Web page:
Latin Music is Taking Over the Billboard Charts

This article is a collaborative effort, crafted and edited by a team of dedicated professionals.

Contributors: Andranick Tanguiane, Fred Lerdahl,


It’s official: Latin music is taking over the Billboard charts! In the past year, we’ve seen huge hits from artists like Luis Fonsi, J Balvin, and Ozuna, and it looks like the trend is here to stay. If you’re a fan of Latin music, then you’ll want to check out our latest blog post, which breaks down the top Latin songs of the moment.


Latin music is enjoying a moment in the spotlight, with several artists dominating the Billboard charts. In the last few years, we’ve seen a surge in popularity for Latin music, with artists like Luis Fonsi, J Balvin, and Ozuna crossing over into the mainstream.

This surge in popularity is reflected in the Billboard charts, where Latin music is now dominating. In the last month, seven of the top ten songs on the Hot 100 were by Latin artists, and three of those wereby Spanish-speaking artists. This is a unprecedented level of success for Latin music, and it shows no signs of slowing down.

With such a strong showing on the Billboard charts, it’s clear that Latin music is here to stay. If you’re not already familiar with these artists, now is the time to start listening!

History of Latin Music in the U.S.

Latin music has been present in the United States since the 19th century, when the first Cuban immigrants arrived in the country. However, it wasn’t until the 20th century that Latin music began to gain mainstream popularity. In the 1950s, Cuban singer Miguelito Valdés became the first Latin artist to achieve commercial success in the U.S. with his album “Babalú.” Since then, Latin music has continued to grow in popularity, with artists like Gloria Estefan, Ricky Martin, and Shakira achieving global stardom.

Pre-20th century

The music now known as Latin music had its beginnings in the fifteenth century, when the first hymns (villancicos) and secular songs (romances) of Spanish and Portuguese origin were brought to Mexico by settlers and missionaries. These early works were heavily influenced by the music of Spain and Portugal, as well as by that of indigenous peoples of the Americas. The first major wave of Latin American immigration to the United States occurred in the late nineteenth and early twentieth centuries, when large numbers of Mexicans came to the Southwest in search of work. Mexican immigrants brought with them many different kinds of music, including mariachi, ranchera, conjunto, and Tejano.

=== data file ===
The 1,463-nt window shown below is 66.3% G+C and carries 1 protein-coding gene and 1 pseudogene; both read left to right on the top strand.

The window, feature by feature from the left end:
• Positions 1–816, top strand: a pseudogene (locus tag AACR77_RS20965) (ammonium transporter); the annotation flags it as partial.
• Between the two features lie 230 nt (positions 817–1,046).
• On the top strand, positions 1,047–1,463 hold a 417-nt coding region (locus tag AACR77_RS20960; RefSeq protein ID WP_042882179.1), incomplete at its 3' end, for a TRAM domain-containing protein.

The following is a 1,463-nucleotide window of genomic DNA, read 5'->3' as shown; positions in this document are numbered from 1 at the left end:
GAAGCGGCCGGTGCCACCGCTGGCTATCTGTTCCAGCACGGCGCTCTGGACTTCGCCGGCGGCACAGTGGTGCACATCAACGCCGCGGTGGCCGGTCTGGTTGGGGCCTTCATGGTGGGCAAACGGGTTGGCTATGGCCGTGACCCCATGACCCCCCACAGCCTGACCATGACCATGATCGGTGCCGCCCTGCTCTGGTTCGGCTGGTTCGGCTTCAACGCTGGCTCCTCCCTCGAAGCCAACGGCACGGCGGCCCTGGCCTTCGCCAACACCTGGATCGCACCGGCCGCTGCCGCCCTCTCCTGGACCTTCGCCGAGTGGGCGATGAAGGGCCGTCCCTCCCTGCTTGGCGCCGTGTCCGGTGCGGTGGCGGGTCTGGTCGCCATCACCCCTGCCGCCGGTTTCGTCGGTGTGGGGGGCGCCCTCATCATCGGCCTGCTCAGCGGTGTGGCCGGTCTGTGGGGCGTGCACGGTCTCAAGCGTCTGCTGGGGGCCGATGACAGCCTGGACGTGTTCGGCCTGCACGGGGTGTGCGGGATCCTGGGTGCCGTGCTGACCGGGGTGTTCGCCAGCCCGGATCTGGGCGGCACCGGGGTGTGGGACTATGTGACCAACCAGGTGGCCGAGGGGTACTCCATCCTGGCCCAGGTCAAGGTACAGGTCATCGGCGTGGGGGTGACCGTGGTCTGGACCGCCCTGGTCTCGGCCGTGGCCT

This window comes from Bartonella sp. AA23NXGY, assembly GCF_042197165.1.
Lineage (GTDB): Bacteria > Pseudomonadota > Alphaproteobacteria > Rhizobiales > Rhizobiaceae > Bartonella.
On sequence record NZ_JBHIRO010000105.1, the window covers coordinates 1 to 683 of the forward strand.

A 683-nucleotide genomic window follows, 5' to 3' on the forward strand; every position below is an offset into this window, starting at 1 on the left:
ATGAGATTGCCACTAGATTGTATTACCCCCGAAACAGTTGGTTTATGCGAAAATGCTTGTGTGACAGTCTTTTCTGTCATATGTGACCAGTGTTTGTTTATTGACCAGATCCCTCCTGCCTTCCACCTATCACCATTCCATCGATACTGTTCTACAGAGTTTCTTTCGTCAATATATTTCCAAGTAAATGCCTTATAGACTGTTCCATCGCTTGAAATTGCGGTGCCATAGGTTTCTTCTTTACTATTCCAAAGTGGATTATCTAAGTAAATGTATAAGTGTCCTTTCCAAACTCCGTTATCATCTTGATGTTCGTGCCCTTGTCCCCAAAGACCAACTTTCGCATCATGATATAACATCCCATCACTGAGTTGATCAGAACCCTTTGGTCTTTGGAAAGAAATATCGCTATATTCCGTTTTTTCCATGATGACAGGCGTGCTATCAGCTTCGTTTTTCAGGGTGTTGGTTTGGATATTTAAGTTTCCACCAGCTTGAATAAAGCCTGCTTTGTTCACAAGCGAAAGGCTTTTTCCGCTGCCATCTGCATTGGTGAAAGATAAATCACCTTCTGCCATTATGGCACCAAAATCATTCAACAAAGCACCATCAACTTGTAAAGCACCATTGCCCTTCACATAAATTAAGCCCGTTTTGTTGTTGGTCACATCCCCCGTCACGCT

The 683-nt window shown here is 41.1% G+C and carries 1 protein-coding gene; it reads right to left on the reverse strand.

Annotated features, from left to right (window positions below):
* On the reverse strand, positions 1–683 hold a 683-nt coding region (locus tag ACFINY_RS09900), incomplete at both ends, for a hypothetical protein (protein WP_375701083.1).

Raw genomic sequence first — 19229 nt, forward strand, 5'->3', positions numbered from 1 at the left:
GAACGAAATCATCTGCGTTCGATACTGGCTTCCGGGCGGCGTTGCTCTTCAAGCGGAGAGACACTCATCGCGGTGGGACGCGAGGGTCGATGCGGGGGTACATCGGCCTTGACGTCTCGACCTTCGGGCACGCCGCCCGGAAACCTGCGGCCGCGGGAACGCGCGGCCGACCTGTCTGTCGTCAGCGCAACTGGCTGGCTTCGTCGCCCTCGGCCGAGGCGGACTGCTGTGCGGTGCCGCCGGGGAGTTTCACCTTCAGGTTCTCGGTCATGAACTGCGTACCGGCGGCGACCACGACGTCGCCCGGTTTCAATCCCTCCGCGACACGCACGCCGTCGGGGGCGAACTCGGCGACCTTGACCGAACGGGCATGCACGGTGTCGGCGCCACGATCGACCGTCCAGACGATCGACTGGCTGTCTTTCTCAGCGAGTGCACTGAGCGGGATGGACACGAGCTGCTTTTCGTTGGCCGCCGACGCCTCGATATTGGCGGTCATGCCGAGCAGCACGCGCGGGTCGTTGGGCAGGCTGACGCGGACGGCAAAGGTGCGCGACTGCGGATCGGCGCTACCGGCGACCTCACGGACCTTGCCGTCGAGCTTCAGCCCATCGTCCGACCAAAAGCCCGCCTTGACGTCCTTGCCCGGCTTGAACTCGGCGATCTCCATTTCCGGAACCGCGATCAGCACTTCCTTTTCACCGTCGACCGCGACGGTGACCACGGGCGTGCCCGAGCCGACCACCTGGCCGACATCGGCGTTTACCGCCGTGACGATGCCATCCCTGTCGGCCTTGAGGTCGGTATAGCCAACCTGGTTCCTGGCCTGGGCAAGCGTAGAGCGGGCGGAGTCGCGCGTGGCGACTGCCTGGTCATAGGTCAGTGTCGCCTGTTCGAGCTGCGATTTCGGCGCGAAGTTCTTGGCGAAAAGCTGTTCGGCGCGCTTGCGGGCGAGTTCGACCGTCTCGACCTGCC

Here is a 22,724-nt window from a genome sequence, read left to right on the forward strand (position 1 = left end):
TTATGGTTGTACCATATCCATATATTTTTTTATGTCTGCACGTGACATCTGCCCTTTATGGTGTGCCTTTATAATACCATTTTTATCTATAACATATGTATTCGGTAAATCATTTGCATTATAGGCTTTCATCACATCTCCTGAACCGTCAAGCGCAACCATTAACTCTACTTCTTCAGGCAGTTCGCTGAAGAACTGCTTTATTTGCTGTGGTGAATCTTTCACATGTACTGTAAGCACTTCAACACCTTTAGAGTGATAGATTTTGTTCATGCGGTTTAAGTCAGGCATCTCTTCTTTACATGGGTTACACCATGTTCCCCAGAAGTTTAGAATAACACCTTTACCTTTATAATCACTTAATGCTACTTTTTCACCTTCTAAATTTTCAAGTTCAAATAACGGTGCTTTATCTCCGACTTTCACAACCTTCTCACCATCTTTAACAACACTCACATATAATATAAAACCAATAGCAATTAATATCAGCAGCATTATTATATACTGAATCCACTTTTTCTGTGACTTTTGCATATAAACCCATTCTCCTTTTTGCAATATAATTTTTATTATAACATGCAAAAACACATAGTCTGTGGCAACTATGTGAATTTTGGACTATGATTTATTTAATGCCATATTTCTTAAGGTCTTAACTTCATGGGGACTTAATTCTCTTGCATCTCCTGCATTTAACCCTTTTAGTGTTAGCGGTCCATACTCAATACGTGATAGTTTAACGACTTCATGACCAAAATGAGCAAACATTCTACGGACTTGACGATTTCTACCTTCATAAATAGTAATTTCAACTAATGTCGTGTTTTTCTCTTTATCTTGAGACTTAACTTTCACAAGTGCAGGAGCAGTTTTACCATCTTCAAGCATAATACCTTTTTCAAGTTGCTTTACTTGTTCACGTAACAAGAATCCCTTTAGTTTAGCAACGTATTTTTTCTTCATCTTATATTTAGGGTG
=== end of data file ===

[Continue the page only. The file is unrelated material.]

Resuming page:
20th century

Beginning in the early 20th century, Latin music in the United States began to take on its own character with the development of various regional styles such as Tejano, conjunto and norteño in Texas, mambo and cha-cha-cha in New York, and salsa in Puerto Rico. In addition, a number of important developments took place within the Latin music industry itself, including the rise of independent record labels and the popularity of live music venues.

Latin music began to achieve mainstream success in the United States during the 1950s, thanks in part to the establishment of radio stations that played only Latin music and to the increasing number ofLatin American immigrants who were moving to the country. Key figures during this period include bandleader Xavier Cugat, who popularized mambo music; singer Tito Puente, who helped make salsa a household word; and Desi Arnaz, whose hit TV show I Love Lucy introduced millions of Americans to Latin rhythms.

During the 1960s and 1970s, a number of important changes took place within the Latin music industry. The popularity of rock en español (Spanish-language rock music) increased, resulting in the rise of such artists as Santana and Gloria Estefan. In addition, disco began to make inroads into the Latin market with songs like “La Disco Tyqui” by Cuban singer/songwriter Miguel Matamoros.

The 1980s saw a renewed interest in traditional Latin musical styles such as mariachi and bolero. This was due in part to the popularity of movies like The Mambo Kings (1992) and The House of Bernarda Alba (1987), which helped increase public awareness of these genres. In addition, a number of young Hispanics were drawn to rap and hip-hop music during this decade, resulting in the rise of artists like Cypress Hill and Kid Frost.